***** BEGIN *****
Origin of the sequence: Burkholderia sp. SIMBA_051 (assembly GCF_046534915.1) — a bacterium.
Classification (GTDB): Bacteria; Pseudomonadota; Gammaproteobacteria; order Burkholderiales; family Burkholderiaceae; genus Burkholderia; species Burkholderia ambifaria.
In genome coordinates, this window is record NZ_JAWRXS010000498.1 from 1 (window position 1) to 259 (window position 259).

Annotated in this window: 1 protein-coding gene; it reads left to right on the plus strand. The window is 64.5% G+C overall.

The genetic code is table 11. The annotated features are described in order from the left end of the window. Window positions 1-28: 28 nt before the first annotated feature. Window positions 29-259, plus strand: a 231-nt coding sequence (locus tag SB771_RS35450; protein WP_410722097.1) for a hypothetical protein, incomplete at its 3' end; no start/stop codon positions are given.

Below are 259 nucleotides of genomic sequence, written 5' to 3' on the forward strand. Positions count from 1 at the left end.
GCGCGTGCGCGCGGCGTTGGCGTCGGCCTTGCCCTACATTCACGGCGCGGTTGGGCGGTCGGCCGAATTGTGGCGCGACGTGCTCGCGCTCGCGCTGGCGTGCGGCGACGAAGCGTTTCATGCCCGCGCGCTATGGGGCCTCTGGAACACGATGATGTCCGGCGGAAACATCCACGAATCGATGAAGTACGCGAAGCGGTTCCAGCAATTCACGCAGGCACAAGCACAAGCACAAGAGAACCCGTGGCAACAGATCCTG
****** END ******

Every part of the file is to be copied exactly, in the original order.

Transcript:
Origin of the sequence: Burkholderia sp. SIMBA_051 (assembly GCF_046534915.1) — a bacterium.
Classification (GTDB): Bacteria; Pseudomonadota; Gammaproteobacteria; order Burkholderiales; family Burkholderiaceae; genus Burkholderia; species Burkholderia ambifaria.
In genome coordinates, this window is record NZ_JAWRXS010000498.1 from 1 (window position 1) to 259 (window position 259).

Annotated in this window: 1 protein-coding gene; it reads left to right on the plus strand. The window is 64.5% G+C overall.

The genetic code is table 11. The annotated features are described in order from the left end of the window. Window positions 1-28: 28 nt before the first annotated feature. Window positions 29-259, plus strand: a 231-nt coding sequence (locus tag SB771_RS35450; protein WP_410722097.1) for a hypothetical protein, incomplete at its 3' end; no start/stop codon positions are given.

Below are 259 nucleotides of genomic sequence, written 5' to 3' on the forward strand. Positions count from 1 at the left end.
GCGCGTGCGCGCGGCGTTGGCGTCGGCCTTGCCCTACATTCACGGCGCGGTTGGGCGGTCGGCCGAATTGTGGCGCGACGTGCTCGCGCTCGCGCTGGCGTGCGGCGACGAAGCGTTTCATGCCCGCGCGCTATGGGGCCTCTGGAACACGATGATGTCCGGCGGAAACATCCACGAATCGATGAAGTACGCGAAGCGGTTCCAGCAATTCACGCAGGCACAAGCACAAGCACAAGAGAACCCGTGGCAACAGATCCTG